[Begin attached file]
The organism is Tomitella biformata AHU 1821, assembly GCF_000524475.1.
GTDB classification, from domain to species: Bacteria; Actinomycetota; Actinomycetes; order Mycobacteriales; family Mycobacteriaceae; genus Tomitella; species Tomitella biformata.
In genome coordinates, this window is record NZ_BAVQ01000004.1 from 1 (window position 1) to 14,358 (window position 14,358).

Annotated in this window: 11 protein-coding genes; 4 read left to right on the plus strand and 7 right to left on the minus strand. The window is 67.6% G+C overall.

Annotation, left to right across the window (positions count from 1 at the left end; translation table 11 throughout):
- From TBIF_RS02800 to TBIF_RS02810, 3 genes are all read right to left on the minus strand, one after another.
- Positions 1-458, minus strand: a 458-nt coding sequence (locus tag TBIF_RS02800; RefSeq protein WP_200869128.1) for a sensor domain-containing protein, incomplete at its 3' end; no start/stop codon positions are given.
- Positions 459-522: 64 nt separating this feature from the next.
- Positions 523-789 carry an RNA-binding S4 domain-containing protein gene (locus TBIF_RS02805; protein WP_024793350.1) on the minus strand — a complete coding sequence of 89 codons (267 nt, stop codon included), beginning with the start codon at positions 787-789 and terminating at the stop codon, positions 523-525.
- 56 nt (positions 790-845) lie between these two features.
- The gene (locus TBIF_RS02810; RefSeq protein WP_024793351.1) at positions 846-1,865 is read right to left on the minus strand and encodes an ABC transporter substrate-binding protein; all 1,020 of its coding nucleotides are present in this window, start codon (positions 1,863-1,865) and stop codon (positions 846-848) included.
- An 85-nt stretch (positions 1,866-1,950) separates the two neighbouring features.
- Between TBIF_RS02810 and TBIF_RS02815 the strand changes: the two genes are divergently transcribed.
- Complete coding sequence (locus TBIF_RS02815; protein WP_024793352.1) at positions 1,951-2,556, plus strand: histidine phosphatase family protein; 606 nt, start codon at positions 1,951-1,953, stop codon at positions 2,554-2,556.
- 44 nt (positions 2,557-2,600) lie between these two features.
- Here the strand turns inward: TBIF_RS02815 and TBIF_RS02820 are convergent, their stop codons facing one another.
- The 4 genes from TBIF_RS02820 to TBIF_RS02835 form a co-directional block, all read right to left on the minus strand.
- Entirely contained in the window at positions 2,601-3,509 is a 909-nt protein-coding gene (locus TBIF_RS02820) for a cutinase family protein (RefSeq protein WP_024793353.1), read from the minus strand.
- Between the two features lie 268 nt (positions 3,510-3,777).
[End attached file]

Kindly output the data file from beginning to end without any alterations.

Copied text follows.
The organism is Tomitella biformata AHU 1821, assembly GCF_000524475.1.
GTDB classification, from domain to species: Bacteria; Actinomycetota; Actinomycetes; order Mycobacteriales; family Mycobacteriaceae; genus Tomitella; species Tomitella biformata.
In genome coordinates, this window is record NZ_BAVQ01000004.1 from 1 (window position 1) to 14,358 (window position 14,358).

Annotated in this window: 11 protein-coding genes; 4 read left to right on the plus strand and 7 right to left on the minus strand. The window is 67.6% G+C overall.

Annotation, left to right across the window (positions count from 1 at the left end; translation table 11 throughout):
- From TBIF_RS02800 to TBIF_RS02810, 3 genes are all read right to left on the minus strand, one after another.
- Positions 1-458, minus strand: a 458-nt coding sequence (locus tag TBIF_RS02800; RefSeq protein WP_200869128.1) for a sensor domain-containing protein, incomplete at its 3' end; no start/stop codon positions are given.
- Positions 459-522: 64 nt separating this feature from the next.
- Positions 523-789 carry an RNA-binding S4 domain-containing protein gene (locus TBIF_RS02805; protein WP_024793350.1) on the minus strand — a complete coding sequence of 89 codons (267 nt, stop codon included), beginning with the start codon at positions 787-789 and terminating at the stop codon, positions 523-525.
- 56 nt (positions 790-845) lie between these two features.
- The gene (locus TBIF_RS02810; RefSeq protein WP_024793351.1) at positions 846-1,865 is read right to left on the minus strand and encodes an ABC transporter substrate-binding protein; all 1,020 of its coding nucleotides are present in this window, start codon (positions 1,863-1,865) and stop codon (positions 846-848) included.
- An 85-nt stretch (positions 1,866-1,950) separates the two neighbouring features.
- Between TBIF_RS02810 and TBIF_RS02815 the strand changes: the two genes are divergently transcribed.
- Complete coding sequence (locus TBIF_RS02815; protein WP_024793352.1) at positions 1,951-2,556, plus strand: histidine phosphatase family protein; 606 nt, start codon at positions 1,951-1,953, stop codon at positions 2,554-2,556.
- 44 nt (positions 2,557-2,600) lie between these two features.
- Here the strand turns inward: TBIF_RS02815 and TBIF_RS02820 are convergent, their stop codons facing one another.
- The 4 genes from TBIF_RS02820 to TBIF_RS02835 form a co-directional block, all read right to left on the minus strand.
- Entirely contained in the window at positions 2,601-3,509 is a 909-nt protein-coding gene (locus TBIF_RS02820) for a cutinase family protein (RefSeq protein WP_024793353.1), read from the minus strand.
- Between the two features lie 268 nt (positions 3,510-3,777).